In terms of hearing, patients are more prone to ear infections, sound blockage, or nerve abnormalities. Several cardiac defects ... In terms of internal organ systems, tetrasomy X patients may have abnormal vision, hearing, circulatory systems, kidneys, or ... Disorders of the eye include myopia, nystagmus, coloboma, microphthalmus, or optic nerve hypoplasia. ...
Alexander John Scott
Biological neuron model
"The transmission of signals by auditory‐nerve fiber discharge patterns". The Journal of the Acoustical Society of America. 74 ... "Hearing Research. 55 (1): 50-56. doi:10.1016/0378-5955(91)90091-M.. ... "Response Properties of Single Auditory Nerve Fibers in the Mouse". Journal of Neurophysiology. 93 (1): 557-569. doi:10.1152/jn ... "A quantitative description of membrane current and its application to conduction and excitation in nerve". The Journal of ...
Head and neck anatomy
... and the phrenic nerve, C-3 to C-5, the segmental nerve branches, C-1 to C-5. These nerve groups transmit efferent nerve (motor ... and some special organs such as hearing of parts of the head and neck. Movements of the neck includes: flexion, extension, ( ... The spinal nerves arise from the spinal column. The top section of the spine is the cervical section, which contains nerves ... cranial nerves and spinal nerves. The CNS is located within the dorsal cavity, and the PNS extends through the ventral cavity. ...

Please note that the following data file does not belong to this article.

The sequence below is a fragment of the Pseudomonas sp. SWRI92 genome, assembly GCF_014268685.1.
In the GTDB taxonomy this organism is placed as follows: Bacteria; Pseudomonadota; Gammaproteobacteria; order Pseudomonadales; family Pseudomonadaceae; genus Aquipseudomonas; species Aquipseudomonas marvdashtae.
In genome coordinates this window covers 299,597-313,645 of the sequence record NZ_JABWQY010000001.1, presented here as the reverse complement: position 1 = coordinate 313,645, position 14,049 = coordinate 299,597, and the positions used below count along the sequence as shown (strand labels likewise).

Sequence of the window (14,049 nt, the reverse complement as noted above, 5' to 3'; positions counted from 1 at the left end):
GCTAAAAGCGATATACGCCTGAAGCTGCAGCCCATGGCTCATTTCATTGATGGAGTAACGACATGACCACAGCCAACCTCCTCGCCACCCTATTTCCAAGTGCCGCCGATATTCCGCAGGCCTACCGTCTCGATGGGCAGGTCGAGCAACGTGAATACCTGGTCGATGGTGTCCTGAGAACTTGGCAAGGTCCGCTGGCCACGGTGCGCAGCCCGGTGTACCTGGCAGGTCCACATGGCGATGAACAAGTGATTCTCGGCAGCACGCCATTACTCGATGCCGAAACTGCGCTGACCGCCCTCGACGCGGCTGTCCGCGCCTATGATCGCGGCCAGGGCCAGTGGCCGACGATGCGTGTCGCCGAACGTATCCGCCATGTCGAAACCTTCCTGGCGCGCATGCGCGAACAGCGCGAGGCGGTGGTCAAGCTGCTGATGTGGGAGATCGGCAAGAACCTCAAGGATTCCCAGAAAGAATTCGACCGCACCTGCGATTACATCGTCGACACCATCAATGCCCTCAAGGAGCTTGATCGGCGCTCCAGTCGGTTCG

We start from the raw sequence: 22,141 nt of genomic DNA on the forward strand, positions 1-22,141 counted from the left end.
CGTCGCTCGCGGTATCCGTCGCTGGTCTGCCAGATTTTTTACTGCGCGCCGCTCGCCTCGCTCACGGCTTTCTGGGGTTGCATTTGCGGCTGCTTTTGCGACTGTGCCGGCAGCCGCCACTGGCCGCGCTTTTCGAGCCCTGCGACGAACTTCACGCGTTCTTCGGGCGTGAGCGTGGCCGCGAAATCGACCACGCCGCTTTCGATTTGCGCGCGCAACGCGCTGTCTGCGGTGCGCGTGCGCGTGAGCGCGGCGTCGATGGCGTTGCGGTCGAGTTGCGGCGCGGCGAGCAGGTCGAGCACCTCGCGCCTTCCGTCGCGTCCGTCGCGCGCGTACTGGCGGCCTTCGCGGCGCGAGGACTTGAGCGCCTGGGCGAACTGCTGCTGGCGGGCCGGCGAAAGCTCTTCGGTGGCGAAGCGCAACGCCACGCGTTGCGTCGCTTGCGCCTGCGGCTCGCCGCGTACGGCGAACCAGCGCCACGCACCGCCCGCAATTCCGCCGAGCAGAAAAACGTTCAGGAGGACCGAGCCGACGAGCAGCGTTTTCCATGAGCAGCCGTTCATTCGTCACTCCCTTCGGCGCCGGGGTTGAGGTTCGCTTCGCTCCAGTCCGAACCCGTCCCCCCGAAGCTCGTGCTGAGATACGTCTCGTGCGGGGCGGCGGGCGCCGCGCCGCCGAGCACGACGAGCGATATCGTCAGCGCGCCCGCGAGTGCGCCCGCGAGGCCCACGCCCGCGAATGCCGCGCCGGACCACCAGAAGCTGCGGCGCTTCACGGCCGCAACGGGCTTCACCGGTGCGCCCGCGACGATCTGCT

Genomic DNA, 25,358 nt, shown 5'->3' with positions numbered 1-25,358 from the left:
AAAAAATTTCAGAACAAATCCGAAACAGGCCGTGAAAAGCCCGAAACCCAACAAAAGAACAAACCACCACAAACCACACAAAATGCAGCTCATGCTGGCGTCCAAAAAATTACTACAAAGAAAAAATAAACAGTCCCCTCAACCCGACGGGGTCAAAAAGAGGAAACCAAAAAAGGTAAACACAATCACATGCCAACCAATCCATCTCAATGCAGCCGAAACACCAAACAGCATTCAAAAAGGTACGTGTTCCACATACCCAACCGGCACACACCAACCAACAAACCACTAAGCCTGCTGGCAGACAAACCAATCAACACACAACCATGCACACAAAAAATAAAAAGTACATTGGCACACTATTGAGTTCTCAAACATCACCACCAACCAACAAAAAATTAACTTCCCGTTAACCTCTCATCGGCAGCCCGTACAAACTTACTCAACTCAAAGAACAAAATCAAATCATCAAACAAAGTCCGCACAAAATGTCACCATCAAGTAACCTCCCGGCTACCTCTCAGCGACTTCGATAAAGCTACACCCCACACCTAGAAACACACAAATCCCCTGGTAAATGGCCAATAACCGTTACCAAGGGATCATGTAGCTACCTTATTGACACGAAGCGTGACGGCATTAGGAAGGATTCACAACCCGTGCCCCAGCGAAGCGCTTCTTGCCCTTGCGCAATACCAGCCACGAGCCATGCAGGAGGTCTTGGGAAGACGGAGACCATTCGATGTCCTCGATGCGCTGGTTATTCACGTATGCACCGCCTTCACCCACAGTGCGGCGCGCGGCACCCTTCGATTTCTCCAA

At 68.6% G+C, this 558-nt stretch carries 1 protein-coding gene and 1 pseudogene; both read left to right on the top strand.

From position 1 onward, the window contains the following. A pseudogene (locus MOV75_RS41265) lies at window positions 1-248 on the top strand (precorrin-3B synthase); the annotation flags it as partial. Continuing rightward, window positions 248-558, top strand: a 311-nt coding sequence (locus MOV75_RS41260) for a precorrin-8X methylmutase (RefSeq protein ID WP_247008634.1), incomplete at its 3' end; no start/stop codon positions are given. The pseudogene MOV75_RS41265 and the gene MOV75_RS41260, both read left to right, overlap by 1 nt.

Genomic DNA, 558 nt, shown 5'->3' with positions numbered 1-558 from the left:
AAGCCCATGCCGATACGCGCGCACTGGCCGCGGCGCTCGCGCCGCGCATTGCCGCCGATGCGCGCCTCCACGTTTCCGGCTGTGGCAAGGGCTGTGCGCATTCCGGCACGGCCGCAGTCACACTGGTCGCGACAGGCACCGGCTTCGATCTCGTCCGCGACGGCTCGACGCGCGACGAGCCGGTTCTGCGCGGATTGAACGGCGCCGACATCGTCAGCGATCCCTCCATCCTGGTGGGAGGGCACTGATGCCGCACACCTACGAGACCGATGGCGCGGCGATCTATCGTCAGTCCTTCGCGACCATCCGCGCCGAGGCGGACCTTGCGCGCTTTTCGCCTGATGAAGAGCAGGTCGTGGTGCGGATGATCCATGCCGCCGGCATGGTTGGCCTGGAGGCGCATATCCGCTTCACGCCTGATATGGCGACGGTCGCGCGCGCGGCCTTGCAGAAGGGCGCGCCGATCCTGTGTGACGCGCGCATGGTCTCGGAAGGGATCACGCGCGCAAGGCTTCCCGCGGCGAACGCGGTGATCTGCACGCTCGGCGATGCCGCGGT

... although hearing is always completely lost in the affected ear with this operation. The surgeon can also cut the nerve to ... Audiograms illustrating normal hearing (left) and unilateral low-pitch hearing loss associated with Ménière's disease (right) ... Loudness discomfort levels (LDLs): data of people with hyperacusis without hearing loss. Upper line: average hearing thresholds ... The hearing is often mostly preserved; however, the surgery involves cutting open into the lining of the brain, and a hospital ...
Michael Anderson (swimmer)
Hearing is all about vibration. Mechanoreceptors turn motion into electrical nerve pulses, which are located in the inner ear. ... Hearing at high frequencies declines with an increase in age. Inability to hear is called deafness or hearing impairment. Sound ... The vestibular nerve also conducts information from the utricle and the saccule, which contain hair-like sensory receptors that ... The vestibular nerve conducts information from sensory receptors in three ampulla that sense motion of fluid in three ...
Type 2 diabetes
Neurological (consciousness, awareness, brain, vision, cranial nerves, spinal cord and peripheral nerves) ... hearing, touch, and sometimes smell (e.g., in infection, uremia, diabetic ketoacidosis). Four actions are the basis of physical ... Subspecialties include electroencephalography, electromyography, evoked potential, nerve conduction study and polysomnography. ...